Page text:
The FBI is launching a new Big Brother-like program called Next Generation Identification. The bureau will use its $1 million budget toward creating an algorithm that allows public officials to identify anyone that they spy on a security camera by face.

There is an ever-growing amount of closed-circuit television (CCTV) systems in the United States. In the New York subway system alone, there are 3,700 cameras online, and an estimated 507 that send live feeds to the command center from Grand Central Station, Penn Station and Times Square. While it is not as bad as it is in the United Kingdom, where there is an average of one CCTV camera for every 14 citizens, it is already pretty impossible to walk around a large city in the United States without being spotted on a CCTV camera.

Now the FBI wants to step it up a notch. Some states have already begun uploading photos to the system, and it is expected to go nationwide by 2014. The program wants to be able to compare law enforcement officials' mug shots with camera footage, so that they can be able to pick criminals out from a crowd. Though they say that the pilot program only uses pictures of known criminals, it is unclear if, when the system is rolled out, civilians will be added to the database.

Using the system, the FBI will be able to apply facial identification with any image source, with more sophisticated versions of the same technology already being used by Facebook and iPhoto. Tattoos will also be able to be tracked.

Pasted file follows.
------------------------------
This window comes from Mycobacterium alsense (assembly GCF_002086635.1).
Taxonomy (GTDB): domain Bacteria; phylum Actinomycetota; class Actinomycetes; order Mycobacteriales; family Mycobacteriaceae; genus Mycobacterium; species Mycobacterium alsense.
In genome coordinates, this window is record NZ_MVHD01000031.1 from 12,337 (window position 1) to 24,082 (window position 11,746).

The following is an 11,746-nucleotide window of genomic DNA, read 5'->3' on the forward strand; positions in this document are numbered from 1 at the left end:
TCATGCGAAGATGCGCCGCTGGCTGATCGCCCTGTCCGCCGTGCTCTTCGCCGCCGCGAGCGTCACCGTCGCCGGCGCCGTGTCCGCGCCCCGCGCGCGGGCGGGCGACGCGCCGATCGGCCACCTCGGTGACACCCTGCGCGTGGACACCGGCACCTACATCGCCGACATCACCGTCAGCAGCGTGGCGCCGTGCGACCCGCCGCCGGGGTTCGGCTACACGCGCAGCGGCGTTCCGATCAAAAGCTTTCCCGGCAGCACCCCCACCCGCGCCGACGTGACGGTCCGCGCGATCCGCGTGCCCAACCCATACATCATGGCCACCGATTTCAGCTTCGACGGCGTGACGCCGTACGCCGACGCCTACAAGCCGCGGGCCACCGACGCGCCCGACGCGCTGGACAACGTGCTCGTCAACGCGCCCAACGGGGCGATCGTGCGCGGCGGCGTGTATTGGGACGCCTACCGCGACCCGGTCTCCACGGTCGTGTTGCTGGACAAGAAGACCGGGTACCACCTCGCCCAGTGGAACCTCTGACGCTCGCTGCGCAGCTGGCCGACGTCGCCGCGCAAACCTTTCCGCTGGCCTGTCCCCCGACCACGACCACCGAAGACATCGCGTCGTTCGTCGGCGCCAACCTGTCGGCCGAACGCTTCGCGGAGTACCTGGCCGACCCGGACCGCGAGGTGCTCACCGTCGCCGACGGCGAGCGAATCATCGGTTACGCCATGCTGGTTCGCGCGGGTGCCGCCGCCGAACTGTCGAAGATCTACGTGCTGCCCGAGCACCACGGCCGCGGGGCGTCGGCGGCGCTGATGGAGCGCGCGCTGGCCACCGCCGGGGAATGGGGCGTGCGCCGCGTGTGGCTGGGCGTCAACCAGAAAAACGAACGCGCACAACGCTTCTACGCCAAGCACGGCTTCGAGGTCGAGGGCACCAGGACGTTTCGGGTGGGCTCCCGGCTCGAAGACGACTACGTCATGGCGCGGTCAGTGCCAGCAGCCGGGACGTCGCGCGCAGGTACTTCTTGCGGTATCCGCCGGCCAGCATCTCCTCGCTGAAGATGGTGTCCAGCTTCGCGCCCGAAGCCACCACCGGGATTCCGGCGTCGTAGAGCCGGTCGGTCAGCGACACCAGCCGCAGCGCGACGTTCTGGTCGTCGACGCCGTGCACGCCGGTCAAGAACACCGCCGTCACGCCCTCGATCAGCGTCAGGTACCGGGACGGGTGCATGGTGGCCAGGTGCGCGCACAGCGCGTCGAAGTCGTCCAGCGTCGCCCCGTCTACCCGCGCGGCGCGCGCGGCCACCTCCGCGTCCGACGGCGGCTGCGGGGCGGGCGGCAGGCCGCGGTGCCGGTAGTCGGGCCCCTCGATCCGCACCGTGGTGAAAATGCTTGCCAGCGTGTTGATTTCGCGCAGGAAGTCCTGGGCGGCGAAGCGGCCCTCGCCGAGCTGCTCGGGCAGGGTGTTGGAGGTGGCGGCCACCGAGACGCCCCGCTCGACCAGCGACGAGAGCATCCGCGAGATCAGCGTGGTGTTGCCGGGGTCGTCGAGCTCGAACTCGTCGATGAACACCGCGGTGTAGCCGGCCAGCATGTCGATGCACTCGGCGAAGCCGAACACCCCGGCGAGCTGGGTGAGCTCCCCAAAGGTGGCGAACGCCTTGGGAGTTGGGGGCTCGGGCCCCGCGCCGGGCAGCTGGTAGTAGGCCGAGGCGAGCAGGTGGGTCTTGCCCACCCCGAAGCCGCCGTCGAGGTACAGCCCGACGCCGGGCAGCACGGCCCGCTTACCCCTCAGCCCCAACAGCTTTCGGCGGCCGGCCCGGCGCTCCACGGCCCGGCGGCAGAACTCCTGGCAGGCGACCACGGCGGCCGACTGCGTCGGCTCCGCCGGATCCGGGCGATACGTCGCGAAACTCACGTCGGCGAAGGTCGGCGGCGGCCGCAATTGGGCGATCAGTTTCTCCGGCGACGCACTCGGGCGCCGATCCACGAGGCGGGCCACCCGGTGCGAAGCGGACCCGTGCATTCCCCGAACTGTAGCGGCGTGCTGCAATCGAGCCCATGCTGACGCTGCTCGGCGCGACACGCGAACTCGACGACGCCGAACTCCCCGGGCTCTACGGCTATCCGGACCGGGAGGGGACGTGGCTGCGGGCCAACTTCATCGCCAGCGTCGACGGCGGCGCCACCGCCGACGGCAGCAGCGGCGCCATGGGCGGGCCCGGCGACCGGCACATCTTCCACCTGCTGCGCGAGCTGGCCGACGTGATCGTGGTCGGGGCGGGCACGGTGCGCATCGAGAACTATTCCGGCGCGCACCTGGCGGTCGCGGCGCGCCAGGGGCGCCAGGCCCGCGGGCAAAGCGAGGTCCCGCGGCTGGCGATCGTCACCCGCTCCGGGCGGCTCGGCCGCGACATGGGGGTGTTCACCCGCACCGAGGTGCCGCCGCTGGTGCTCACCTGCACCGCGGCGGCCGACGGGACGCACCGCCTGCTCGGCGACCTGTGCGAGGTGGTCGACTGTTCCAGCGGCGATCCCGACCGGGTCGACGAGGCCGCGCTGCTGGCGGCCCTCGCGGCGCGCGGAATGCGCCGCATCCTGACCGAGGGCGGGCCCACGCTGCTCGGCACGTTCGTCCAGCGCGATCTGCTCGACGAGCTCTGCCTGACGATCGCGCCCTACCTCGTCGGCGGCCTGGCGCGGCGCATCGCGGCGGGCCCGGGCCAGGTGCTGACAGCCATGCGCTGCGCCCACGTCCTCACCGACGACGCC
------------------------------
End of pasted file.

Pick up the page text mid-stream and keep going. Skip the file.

Ideally, the FBI's use of such systems will allow it to identify criminals more accurately and efficiently. But privacy advocates are concerned that people without criminal records, who end up next to a person of interest on camera, will be added to databases or subject to increased surveillance.

New Scientist reports that the technology being used could be accurate if used with photos taken in controlled environments, like passport photos or mug shots. 2010 tests found that the best algorithms could pick someone out of a pool of 1.6 million mug shots with 92 percent accuracy. Other algorithms can even distinguish a person who is not looking at the camera. At Marios Savvede's lab at Carnegie Mellon University, researchers analyzed the features of front and side views of mug shots, created a 3-D model of a person's face, and rotated it as much as 70 percent to match the position of the person's face in camera footage with a high degree of accuracy.

The program is being developed in conjunction with Lockheed Martin Transportation and Security Systems and IBM. The pilot program was launched in February.